NATURAL HONEY, NOT PACKAGED FOR RETAIL SALE --- NOT ELSEWHERE SPECIFIED OR INDICATED
Canada 18377 12682 12732 18377 12682 12732
Mexico 39366 50371 51775 39366 50371 51775
Dom. Republic 26630 17000 18550 26630 17000 18550
Argentina 19313 17709 19536 19313 17709 19536
Austria

3808

16023

16681

3808

16023

16681

Switzerland

1429

10026

10462

1429

10026

10462

Greece

1236

14420

14449

1236

14420

14449

Nepal

5914

10430

11184

5914

10430

11184

Taiwan

1962

9950

10336

1962

9950

10336

TOTAL:

18,025 158,611 165,705 118,025 158,611 165,705


U.S. EXPORTS OF HONEY BY COUNTRY OF DESTINATION, QUANTITY & VALUE
JANUARY, 2000 & YEAR TO DATE TOTALS FOR 2000

JANUARY 2000
 

YEAR TO DATE 2000

QUANTITY
Kilograms

VALUE
Dollars

 

QUANTITY
Kilograms

VALUE
Dollars

HONEY, NATURAL, PACKAGED FOR RETAIL SALE ---------------------------------------------------- DOMESTIC MERCHANDISE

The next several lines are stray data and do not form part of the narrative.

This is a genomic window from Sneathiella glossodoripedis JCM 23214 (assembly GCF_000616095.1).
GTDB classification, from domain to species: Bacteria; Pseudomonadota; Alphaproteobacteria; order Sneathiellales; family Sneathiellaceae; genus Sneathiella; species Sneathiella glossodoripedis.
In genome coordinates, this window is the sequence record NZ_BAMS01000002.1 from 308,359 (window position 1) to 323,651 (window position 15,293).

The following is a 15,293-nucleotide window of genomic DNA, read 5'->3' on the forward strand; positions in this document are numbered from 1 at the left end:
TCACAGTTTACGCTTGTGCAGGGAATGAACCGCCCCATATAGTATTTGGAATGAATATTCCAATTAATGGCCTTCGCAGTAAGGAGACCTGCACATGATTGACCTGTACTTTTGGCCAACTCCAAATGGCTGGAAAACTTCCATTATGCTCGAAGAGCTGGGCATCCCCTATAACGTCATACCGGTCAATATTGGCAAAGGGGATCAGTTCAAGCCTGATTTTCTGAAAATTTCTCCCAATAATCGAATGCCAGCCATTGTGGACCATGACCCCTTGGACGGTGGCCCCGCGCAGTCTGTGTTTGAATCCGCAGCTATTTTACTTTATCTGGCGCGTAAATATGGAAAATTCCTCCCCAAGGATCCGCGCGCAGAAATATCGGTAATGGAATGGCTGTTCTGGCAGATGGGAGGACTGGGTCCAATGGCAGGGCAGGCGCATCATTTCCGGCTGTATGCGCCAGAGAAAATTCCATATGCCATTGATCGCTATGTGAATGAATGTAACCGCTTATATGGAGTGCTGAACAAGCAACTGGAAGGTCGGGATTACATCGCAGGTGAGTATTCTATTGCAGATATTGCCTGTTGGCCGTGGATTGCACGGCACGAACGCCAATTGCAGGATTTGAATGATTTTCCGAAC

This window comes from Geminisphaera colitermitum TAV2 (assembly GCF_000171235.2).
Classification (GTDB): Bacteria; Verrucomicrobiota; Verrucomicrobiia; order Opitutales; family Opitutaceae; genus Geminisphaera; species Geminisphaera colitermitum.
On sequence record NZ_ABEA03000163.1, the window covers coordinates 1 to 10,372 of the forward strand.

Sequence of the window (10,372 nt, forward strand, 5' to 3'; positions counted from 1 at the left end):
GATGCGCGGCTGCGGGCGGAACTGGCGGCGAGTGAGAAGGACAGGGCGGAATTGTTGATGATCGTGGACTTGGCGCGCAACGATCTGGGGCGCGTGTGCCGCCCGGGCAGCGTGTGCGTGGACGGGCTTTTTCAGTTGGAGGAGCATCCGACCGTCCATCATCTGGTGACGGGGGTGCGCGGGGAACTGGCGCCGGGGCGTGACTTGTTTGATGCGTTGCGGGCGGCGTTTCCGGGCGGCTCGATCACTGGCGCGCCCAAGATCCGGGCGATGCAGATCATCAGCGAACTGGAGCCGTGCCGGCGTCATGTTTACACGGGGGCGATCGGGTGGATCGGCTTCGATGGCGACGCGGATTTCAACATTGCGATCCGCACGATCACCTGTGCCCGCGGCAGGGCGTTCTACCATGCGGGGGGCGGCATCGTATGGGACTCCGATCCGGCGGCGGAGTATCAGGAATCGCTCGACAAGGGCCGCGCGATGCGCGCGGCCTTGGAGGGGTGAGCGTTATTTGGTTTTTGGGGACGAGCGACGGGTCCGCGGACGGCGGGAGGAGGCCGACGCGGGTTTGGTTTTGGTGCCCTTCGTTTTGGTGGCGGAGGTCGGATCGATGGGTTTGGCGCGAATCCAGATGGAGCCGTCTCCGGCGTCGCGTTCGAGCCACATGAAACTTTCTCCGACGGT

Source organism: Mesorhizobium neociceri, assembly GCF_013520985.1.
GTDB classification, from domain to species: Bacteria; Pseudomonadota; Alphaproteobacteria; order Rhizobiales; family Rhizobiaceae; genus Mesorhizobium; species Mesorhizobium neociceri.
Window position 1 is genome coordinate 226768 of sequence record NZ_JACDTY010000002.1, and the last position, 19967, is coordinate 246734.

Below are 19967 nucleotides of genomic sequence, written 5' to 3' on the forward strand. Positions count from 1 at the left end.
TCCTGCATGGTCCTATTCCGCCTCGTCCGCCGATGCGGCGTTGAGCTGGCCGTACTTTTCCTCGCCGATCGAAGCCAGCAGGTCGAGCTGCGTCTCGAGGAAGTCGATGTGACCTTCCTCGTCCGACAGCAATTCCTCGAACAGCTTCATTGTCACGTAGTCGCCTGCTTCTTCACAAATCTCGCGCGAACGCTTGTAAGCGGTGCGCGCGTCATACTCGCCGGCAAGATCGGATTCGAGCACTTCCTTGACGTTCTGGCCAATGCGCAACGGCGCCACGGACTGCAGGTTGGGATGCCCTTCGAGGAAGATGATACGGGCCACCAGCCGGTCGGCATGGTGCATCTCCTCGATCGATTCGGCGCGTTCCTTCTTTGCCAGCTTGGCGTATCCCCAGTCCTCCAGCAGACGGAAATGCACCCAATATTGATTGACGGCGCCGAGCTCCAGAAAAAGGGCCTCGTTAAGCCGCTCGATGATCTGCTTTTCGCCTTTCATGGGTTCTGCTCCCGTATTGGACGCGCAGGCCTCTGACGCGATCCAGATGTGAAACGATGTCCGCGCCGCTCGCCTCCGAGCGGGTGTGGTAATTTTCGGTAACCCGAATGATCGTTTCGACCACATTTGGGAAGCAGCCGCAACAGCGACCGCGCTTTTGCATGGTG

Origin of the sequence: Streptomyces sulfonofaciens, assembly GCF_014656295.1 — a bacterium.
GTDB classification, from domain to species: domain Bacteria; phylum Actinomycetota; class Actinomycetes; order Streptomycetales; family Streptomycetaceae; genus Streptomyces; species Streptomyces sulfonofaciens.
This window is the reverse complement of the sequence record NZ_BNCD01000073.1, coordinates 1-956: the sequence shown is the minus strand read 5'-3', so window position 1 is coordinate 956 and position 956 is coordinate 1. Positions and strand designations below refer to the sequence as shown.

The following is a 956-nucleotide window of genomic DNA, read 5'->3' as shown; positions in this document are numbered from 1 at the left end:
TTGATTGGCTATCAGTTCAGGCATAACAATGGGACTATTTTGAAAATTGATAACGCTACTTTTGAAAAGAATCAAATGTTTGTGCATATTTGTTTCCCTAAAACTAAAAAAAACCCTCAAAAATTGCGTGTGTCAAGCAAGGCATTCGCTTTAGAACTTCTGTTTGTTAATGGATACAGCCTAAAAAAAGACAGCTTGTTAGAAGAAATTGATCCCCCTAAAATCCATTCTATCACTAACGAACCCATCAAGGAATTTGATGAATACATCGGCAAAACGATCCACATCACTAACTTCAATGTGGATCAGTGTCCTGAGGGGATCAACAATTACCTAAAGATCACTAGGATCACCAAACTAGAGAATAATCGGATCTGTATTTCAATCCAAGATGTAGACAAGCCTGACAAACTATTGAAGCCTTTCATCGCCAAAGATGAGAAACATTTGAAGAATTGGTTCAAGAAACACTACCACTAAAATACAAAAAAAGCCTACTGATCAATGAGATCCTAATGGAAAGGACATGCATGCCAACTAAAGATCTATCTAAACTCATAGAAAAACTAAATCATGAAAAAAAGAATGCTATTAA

ARUBA

1,532

7,102

 

1,532

7,102

ARAB EM.

18,010

43,716

 

18,010

43,716

YEMEN

35,282

46,280

 

35,282

46,280

HONG KONG

1,270

3,740

 

1,270

3,740

TOTAL:

56,094

100,838

 

56,094

100,838


JANUARY 2000
 

YEAR TO DATE 2000

QUANTITY
Kilograms

VALUE
Dollars

 

QUANTITY
Kilograms

VALUE
Dollars

HONEY NATURAL, NOT ELSEWHERE INDICATED OR SPECIFIED ---------------------------- DOMESTIC MERCHANDISE
CANADA

29,639

41,977

 

25,639

41,977

MEXICO

2,722

7,320

 

2,722

7,320

HONDURAS

18,725

20,000

 

18,725

20,000

ARUBA

1,000

2,616

 

1,000

2,616

GUADALUPE

3,000

6,930

 

3,000

6,930

GERMANY

74,099

90,955

 

74,099

90,955

QATAR

10,766

10,469

 

10,766

10,469

INDONESIA

1,497

3,432

 

1,497

3,432

HONG KONG

1,361

3,793

 

1,361

3,793

JAPAN

18,280

25,189

 

18,280

25,189

AUSTRALIA

15,683

26,060

 

15,683

26,000

TOTAL:

172,772

238,761

 

172,772

238,761


JANUARY 2000
 

YEAR TO DATE 2000

QUANTITY
Kilograms

VALUE
Dollars

 

QUANTITY
Kilograms

VALUE
Dollars

HONEY NATURAL, NOT ELSEWHERE INDICATED OR SPECIFIED ---------------------------- FOREIGN MERCHANDISE
CANADA 8,114 17,716   8,114 17,716
AUSTRALIA 19,517 25,600   19,517 25,600
TOTAL 27,631 43,316   27,631 43,316

SOURCE: U. S. Dept. Of Commerce, Bureau of the Census - Foreign Trade Division